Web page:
The prestige of the teaching profession in the ...

3 downloads 0 Views 241KB Size Report
2015), more than 80% of Polish teachers indicated the ... In the interwar period, there were two types of ..... football players, music and movie stars are respected ...

Edukacja. An interdisciplinary approach 2017, 22–40 doi: 10.24131/3724.170502 issn: 0239-6858

The prestige of the teaching profession in the perception of teachers and former teachers Magdalena Smak, Dominika Walczak Educational Research Institute* Teaching is ranked as a prestigious occupation in national opinion polls. However, teachers themselves, when asked about problems at work, reported low wages and the lack of respect from students. The discrepancy between research findings about the social hierarchy of the profession and the perceptions of teachers themselves raises questions about the factors influencing the social image of the teaching profession. This article describes the influences on teachers’ social position, based on individual interviews with current and former teachers. Keywords: prestige; social position of teachers; respect; social image of teachers.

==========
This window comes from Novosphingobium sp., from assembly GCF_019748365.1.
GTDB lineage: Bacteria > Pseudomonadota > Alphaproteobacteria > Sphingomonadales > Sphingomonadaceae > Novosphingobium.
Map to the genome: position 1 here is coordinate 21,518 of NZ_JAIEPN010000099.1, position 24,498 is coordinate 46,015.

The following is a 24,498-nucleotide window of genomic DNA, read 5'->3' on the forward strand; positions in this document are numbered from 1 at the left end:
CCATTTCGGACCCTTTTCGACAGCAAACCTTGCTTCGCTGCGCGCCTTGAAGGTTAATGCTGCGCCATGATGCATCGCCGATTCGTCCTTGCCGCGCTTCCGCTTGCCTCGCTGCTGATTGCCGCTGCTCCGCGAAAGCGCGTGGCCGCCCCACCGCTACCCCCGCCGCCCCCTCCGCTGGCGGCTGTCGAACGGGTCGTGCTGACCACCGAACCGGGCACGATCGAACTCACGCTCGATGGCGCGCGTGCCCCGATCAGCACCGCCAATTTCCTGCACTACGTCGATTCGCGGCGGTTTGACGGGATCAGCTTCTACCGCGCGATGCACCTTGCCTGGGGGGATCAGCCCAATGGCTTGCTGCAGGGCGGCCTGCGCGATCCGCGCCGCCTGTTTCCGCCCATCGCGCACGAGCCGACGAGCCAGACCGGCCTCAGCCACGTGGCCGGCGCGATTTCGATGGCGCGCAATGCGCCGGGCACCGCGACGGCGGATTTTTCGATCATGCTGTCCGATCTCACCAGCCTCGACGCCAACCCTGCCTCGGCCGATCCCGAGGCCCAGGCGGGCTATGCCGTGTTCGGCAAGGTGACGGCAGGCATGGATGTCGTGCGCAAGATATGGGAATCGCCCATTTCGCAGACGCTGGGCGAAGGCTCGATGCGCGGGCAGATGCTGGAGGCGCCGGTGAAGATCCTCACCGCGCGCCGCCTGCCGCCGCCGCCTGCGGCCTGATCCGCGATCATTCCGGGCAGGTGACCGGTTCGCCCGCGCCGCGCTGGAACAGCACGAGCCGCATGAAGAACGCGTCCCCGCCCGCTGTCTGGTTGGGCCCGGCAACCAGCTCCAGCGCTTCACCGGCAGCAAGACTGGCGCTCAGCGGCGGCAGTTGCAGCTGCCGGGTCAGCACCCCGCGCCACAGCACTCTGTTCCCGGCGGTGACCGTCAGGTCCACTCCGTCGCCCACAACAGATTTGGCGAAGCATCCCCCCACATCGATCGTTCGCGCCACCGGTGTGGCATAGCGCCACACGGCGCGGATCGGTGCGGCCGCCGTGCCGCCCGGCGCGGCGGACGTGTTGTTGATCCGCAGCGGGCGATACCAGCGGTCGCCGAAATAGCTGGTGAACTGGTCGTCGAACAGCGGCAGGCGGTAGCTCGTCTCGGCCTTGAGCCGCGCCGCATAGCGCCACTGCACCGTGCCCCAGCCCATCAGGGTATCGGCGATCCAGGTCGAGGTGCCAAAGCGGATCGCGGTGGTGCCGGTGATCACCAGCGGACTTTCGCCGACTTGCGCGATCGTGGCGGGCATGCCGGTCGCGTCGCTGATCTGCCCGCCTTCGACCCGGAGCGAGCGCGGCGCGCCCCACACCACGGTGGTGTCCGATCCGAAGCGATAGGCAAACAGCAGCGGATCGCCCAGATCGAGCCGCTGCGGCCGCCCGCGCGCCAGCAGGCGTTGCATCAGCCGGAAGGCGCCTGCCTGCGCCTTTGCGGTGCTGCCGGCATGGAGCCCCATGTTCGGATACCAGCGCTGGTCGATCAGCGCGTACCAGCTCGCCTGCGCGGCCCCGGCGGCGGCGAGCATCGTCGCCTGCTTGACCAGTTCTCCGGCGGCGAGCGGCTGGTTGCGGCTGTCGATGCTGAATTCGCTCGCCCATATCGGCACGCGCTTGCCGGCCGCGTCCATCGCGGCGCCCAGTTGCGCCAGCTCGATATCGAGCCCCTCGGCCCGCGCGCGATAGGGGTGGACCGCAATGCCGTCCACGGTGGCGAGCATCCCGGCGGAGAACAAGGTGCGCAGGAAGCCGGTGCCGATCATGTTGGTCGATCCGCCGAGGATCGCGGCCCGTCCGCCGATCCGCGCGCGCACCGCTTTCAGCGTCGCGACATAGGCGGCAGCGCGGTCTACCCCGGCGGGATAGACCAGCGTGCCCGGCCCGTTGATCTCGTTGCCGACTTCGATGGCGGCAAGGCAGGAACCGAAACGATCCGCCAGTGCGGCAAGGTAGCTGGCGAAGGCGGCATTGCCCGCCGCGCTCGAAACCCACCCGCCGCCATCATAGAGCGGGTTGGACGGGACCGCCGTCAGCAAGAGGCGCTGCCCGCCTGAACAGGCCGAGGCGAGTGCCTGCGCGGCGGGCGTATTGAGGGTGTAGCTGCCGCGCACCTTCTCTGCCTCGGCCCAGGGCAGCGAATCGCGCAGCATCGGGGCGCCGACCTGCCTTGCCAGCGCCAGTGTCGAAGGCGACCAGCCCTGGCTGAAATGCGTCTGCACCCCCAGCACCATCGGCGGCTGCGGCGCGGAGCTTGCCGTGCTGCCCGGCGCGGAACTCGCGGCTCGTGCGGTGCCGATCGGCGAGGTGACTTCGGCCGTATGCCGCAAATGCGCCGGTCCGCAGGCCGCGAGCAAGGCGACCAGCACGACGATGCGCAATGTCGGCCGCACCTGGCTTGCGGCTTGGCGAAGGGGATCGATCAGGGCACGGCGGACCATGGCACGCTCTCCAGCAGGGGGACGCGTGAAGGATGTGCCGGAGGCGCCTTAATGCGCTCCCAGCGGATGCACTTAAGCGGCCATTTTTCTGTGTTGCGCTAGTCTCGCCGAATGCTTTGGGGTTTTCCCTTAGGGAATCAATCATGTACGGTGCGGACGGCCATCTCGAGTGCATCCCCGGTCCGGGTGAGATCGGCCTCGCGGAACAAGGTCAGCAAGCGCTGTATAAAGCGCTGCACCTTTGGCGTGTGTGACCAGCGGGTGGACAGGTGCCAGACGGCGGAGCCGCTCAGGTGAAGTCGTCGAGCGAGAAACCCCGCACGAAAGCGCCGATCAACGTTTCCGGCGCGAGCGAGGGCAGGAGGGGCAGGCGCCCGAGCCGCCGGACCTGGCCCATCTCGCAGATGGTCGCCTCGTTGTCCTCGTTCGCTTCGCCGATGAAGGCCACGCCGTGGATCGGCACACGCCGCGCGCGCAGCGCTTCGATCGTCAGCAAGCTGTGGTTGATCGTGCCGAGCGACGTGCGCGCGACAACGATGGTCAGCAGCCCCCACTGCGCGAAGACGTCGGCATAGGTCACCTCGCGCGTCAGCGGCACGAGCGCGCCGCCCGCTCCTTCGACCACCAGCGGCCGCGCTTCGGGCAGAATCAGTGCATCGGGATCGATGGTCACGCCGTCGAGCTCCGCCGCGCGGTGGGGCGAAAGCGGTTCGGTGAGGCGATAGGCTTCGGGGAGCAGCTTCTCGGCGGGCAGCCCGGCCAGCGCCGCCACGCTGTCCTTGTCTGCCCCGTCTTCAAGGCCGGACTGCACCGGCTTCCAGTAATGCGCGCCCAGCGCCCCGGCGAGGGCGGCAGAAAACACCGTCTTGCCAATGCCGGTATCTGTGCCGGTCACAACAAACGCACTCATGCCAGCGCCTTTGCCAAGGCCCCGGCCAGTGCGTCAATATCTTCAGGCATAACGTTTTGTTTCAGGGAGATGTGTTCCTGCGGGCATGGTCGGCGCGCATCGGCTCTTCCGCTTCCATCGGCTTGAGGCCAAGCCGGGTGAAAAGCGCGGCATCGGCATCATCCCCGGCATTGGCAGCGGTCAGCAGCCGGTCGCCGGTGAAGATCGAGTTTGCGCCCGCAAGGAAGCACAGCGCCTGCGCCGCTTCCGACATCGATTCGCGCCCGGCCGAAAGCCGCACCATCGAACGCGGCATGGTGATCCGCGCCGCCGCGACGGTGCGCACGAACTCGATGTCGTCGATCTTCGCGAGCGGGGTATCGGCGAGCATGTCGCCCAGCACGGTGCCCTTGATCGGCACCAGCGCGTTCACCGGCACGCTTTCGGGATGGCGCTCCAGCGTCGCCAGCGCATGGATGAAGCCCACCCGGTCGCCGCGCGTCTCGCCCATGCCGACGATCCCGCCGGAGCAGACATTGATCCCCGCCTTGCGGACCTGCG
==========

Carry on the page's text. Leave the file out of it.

he prestige of the teaching profession is a rather complex subject. According to studies on this subject conducted since 1975 by the Public Opinion Research Centre (Centrum Badania Opinii Społecznej, CBOS), teachers invariably occupy a  high position. In 2013, teachers were among the seven professions most respected by Poles, which included university professors, skilled workers, miners, engineers working in factories, nurses and firefighters (CBOS, 2013). However, 60% said that the profession does not provide them with prestige or satisfactory remuneration (Federowicz et al., 2013). Also, in the TALIS 2013 international study of teaching and learning (Hernik, 2015), more than 80% of Polish teachers indicated the lack of prestige, and slightly less than half mentioned low authority as a problematic issue when dealing with students. In “The study on the time schemes and working conditions of teachers”, when Address: ul. Górczewska 8, 01-180 Warszawa, Poland. E-mail: [email protected]